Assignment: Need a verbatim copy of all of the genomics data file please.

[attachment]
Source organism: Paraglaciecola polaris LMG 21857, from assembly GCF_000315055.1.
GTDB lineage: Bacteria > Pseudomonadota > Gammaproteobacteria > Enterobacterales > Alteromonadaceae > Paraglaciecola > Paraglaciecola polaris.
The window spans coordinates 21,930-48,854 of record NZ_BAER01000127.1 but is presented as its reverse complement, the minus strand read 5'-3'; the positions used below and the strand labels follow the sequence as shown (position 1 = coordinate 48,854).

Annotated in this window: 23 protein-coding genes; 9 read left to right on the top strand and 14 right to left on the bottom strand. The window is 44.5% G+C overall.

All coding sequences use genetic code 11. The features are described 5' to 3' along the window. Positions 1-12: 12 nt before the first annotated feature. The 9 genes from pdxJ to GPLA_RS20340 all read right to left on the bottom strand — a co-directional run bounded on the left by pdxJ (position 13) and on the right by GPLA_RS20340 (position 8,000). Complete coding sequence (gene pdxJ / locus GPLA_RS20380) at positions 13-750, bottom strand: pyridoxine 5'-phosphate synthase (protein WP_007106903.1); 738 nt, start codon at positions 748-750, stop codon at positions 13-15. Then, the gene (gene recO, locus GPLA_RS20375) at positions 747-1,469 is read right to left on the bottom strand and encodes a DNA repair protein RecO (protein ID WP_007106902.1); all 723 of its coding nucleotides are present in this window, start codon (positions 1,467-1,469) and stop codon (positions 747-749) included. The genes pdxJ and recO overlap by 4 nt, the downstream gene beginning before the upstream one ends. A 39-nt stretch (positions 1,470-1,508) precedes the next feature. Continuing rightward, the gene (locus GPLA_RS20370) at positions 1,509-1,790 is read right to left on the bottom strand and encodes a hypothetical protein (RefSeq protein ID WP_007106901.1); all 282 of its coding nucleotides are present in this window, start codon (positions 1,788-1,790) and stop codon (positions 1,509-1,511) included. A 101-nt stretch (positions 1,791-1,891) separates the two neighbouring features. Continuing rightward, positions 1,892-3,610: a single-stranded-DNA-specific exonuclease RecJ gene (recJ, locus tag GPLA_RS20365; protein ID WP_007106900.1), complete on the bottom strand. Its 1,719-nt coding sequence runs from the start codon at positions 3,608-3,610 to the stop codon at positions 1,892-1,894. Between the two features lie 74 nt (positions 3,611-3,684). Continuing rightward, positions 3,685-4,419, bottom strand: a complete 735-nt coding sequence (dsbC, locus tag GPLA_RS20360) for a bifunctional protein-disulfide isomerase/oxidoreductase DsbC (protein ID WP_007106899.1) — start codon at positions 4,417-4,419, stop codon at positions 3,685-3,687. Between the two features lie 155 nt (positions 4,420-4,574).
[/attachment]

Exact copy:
Source organism: Paraglaciecola polaris LMG 21857, from assembly GCF_000315055.1.
GTDB lineage: Bacteria > Pseudomonadota > Gammaproteobacteria > Enterobacterales > Alteromonadaceae > Paraglaciecola > Paraglaciecola polaris.
The window spans coordinates 21,930-48,854 of record NZ_BAER01000127.1 but is presented as its reverse complement, the minus strand read 5'-3'; the positions used below and the strand labels follow the sequence as shown (position 1 = coordinate 48,854).

Annotated in this window: 23 protein-coding genes; 9 read left to right on the top strand and 14 right to left on the bottom strand. The window is 44.5% G+C overall.

All coding sequences use genetic code 11. The features are described 5' to 3' along the window. Positions 1-12: 12 nt before the first annotated feature. The 9 genes from pdxJ to GPLA_RS20340 all read right to left on the bottom strand — a co-directional run bounded on the left by pdxJ (position 13) and on the right by GPLA_RS20340 (position 8,000). Complete coding sequence (gene pdxJ / locus GPLA_RS20380) at positions 13-750, bottom strand: pyridoxine 5'-phosphate synthase (protein WP_007106903.1); 738 nt, start codon at positions 748-750, stop codon at positions 13-15. Then, the gene (gene recO, locus GPLA_RS20375) at positions 747-1,469 is read right to left on the bottom strand and encodes a DNA repair protein RecO (protein ID WP_007106902.1); all 723 of its coding nucleotides are present in this window, start codon (positions 1,467-1,469) and stop codon (positions 747-749) included. The genes pdxJ and recO overlap by 4 nt, the downstream gene beginning before the upstream one ends. A 39-nt stretch (positions 1,470-1,508) precedes the next feature. Continuing rightward, the gene (locus GPLA_RS20370) at positions 1,509-1,790 is read right to left on the bottom strand and encodes a hypothetical protein (RefSeq protein ID WP_007106901.1); all 282 of its coding nucleotides are present in this window, start codon (positions 1,788-1,790) and stop codon (positions 1,509-1,511) included. A 101-nt stretch (positions 1,791-1,891) separates the two neighbouring features. Continuing rightward, positions 1,892-3,610: a single-stranded-DNA-specific exonuclease RecJ gene (recJ, locus tag GPLA_RS20365; protein ID WP_007106900.1), complete on the bottom strand. Its 1,719-nt coding sequence runs from the start codon at positions 3,608-3,610 to the stop codon at positions 1,892-1,894. Between the two features lie 74 nt (positions 3,611-3,684). Continuing rightward, positions 3,685-4,419, bottom strand: a complete 735-nt coding sequence (dsbC, locus tag GPLA_RS20360) for a bifunctional protein-disulfide isomerase/oxidoreductase DsbC (protein ID WP_007106899.1) — start codon at positions 4,417-4,419, stop codon at positions 3,685-3,687. Between the two features lie 155 nt (positions 4,420-4,574).